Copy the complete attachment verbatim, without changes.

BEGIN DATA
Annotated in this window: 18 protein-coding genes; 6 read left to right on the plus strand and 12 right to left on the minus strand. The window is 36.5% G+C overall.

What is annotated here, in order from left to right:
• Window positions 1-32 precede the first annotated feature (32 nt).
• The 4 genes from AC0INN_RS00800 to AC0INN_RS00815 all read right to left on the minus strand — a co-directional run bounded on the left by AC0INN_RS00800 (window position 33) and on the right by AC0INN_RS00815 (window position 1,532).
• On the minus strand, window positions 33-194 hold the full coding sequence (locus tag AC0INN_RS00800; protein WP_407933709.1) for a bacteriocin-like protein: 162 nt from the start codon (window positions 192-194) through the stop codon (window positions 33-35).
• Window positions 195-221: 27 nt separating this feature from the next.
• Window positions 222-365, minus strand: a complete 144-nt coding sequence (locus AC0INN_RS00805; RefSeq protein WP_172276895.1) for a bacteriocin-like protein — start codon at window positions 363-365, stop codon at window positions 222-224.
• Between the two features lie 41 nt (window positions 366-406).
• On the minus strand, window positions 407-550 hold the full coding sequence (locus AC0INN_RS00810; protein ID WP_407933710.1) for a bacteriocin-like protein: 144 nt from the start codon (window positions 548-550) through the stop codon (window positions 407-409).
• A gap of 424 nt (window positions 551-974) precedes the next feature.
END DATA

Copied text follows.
Annotated in this window: 18 protein-coding genes; 6 read left to right on the plus strand and 12 right to left on the minus strand. The window is 36.5% G+C overall.

What is annotated here, in order from left to right:
• Window positions 1-32 precede the first annotated feature (32 nt).
• The 4 genes from AC0INN_RS00800 to AC0INN_RS00815 all read right to left on the minus strand — a co-directional run bounded on the left by AC0INN_RS00800 (window position 33) and on the right by AC0INN_RS00815 (window position 1,532).
• On the minus strand, window positions 33-194 hold the full coding sequence (locus tag AC0INN_RS00800; protein WP_407933709.1) for a bacteriocin-like protein: 162 nt from the start codon (window positions 192-194) through the stop codon (window positions 33-35).
• Window positions 195-221: 27 nt separating this feature from the next.
• Window positions 222-365, minus strand: a complete 144-nt coding sequence (locus AC0INN_RS00805; RefSeq protein WP_172276895.1) for a bacteriocin-like protein — start codon at window positions 363-365, stop codon at window positions 222-224.
• Between the two features lie 41 nt (window positions 366-406).
• On the minus strand, window positions 407-550 hold the full coding sequence (locus AC0INN_RS00810; protein ID WP_407933710.1) for a bacteriocin-like protein: 144 nt from the start codon (window positions 548-550) through the stop codon (window positions 407-409).
• A gap of 424 nt (window positions 551-974) precedes the next feature.